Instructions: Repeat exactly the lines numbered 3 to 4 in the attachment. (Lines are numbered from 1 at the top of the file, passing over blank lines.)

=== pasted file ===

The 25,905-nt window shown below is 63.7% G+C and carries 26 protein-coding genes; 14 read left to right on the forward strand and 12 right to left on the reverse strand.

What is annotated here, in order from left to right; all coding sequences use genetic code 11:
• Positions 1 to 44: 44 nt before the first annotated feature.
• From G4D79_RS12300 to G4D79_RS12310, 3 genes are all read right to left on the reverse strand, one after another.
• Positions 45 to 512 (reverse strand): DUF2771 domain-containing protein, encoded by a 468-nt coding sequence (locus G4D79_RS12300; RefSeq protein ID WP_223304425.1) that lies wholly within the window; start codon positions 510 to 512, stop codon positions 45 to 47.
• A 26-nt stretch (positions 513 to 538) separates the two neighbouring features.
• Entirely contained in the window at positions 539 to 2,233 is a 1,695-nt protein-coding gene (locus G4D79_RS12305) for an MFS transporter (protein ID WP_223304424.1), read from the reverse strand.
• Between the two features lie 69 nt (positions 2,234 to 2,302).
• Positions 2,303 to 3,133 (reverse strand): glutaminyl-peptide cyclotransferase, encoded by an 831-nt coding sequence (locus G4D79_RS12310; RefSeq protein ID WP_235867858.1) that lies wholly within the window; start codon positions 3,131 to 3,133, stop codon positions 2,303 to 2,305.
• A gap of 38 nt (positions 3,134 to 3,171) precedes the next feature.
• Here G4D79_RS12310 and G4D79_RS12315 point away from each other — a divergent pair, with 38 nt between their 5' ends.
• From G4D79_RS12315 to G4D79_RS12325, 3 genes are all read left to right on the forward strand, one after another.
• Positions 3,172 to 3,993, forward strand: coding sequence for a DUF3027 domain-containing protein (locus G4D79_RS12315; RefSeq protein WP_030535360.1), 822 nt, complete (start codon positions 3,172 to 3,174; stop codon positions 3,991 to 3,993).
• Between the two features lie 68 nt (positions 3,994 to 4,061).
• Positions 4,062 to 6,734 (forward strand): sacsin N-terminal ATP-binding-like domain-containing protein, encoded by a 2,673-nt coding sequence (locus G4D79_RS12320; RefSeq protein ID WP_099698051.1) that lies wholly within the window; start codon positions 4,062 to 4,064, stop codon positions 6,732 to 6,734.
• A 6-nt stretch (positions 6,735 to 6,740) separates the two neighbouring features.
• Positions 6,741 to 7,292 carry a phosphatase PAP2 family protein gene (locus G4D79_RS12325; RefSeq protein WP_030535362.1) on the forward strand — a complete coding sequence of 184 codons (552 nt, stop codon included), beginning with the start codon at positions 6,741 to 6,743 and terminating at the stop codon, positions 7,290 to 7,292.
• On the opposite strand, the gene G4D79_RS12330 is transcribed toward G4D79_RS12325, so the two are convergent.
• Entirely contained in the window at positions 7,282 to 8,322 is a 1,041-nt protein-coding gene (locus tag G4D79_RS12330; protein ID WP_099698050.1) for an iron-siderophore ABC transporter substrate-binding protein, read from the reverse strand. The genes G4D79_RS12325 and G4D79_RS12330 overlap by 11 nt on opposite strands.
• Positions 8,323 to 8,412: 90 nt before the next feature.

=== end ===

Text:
• Positions 1 to 44: 44 nt before the first annotated feature.
• From G4D79_RS12300 to G4D79_RS12310, 3 genes are all read right to left on the reverse strand, one after another.